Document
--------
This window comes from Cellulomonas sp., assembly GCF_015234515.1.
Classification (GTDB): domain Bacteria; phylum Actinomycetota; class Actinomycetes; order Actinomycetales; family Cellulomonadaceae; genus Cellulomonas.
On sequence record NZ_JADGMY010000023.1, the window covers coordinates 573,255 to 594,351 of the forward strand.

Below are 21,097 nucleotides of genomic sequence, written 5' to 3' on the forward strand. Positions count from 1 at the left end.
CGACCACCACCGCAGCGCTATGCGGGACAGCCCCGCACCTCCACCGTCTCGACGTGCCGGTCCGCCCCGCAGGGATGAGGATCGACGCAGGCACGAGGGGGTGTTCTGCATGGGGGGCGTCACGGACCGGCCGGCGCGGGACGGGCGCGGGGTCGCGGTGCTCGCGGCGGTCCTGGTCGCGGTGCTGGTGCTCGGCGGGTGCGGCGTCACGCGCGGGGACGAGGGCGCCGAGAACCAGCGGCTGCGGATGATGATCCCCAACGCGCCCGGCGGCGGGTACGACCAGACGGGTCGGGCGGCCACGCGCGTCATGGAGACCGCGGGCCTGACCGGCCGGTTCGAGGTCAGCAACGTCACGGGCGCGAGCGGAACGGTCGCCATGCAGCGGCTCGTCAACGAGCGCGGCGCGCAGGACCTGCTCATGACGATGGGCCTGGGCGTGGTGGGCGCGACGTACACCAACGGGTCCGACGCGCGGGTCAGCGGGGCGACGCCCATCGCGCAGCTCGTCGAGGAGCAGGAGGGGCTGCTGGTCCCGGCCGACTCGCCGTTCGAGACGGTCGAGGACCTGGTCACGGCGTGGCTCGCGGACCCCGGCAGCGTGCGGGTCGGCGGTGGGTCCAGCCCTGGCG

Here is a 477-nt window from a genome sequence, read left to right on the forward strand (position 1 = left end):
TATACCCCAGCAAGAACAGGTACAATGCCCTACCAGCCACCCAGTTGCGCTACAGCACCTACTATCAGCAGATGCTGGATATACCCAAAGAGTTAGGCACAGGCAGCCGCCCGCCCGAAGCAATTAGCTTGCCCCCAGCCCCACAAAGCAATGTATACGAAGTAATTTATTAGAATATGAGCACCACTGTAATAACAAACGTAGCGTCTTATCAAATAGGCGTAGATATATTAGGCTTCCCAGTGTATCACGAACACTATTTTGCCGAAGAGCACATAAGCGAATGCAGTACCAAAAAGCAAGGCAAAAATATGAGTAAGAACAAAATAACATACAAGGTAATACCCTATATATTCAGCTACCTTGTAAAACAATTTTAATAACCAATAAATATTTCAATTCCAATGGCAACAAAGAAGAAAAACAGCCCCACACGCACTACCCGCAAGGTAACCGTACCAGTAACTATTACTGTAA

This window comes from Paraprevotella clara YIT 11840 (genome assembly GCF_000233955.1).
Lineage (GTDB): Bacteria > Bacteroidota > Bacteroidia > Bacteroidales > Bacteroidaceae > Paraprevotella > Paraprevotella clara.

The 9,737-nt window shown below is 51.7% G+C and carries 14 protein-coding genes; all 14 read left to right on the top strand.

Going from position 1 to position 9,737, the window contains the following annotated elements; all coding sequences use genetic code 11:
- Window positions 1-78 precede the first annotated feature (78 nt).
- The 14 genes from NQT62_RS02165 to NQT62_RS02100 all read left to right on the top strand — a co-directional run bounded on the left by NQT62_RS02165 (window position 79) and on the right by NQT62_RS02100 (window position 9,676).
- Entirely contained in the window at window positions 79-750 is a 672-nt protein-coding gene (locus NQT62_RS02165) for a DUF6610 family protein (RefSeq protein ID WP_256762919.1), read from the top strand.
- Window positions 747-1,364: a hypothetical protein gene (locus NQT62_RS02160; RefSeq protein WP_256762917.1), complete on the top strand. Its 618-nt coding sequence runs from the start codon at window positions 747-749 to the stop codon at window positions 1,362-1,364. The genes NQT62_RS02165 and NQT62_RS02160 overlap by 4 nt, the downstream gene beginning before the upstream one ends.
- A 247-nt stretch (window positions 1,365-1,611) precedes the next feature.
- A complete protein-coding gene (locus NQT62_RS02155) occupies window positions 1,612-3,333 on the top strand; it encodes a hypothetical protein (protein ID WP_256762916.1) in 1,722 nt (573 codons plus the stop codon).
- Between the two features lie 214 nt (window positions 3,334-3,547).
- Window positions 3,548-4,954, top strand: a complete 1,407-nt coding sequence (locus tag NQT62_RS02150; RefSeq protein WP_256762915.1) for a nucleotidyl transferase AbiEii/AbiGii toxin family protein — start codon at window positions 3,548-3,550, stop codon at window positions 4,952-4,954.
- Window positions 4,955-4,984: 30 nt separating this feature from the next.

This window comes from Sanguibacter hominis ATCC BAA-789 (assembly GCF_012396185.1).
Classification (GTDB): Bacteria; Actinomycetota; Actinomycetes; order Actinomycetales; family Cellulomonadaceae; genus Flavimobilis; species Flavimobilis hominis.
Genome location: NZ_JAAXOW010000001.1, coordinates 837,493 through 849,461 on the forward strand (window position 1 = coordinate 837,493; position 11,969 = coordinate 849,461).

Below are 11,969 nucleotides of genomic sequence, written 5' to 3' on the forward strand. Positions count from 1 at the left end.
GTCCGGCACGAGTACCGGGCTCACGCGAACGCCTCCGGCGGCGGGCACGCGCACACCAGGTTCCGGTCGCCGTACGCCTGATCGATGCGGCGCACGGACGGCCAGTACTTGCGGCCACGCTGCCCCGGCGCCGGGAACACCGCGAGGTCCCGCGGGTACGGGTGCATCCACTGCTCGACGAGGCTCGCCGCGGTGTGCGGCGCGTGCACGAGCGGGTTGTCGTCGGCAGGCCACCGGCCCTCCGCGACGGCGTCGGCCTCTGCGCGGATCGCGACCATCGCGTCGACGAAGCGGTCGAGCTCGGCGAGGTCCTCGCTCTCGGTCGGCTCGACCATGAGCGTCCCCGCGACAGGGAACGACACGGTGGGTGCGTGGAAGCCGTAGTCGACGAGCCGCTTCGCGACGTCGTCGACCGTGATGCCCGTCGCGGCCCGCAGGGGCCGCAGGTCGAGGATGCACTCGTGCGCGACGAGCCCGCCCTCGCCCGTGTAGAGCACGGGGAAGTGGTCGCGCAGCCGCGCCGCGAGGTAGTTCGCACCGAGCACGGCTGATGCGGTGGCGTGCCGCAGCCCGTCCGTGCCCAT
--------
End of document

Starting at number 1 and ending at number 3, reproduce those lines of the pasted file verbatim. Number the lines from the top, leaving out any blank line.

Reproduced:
This window comes from Cellulomonas sp., assembly GCF_015234515.1.
Classification (GTDB): domain Bacteria; phylum Actinomycetota; class Actinomycetes; order Actinomycetales; family Cellulomonadaceae; genus Cellulomonas.
On sequence record NZ_JADGMY010000023.1, the window covers coordinates 573,255 to 594,351 of the forward strand.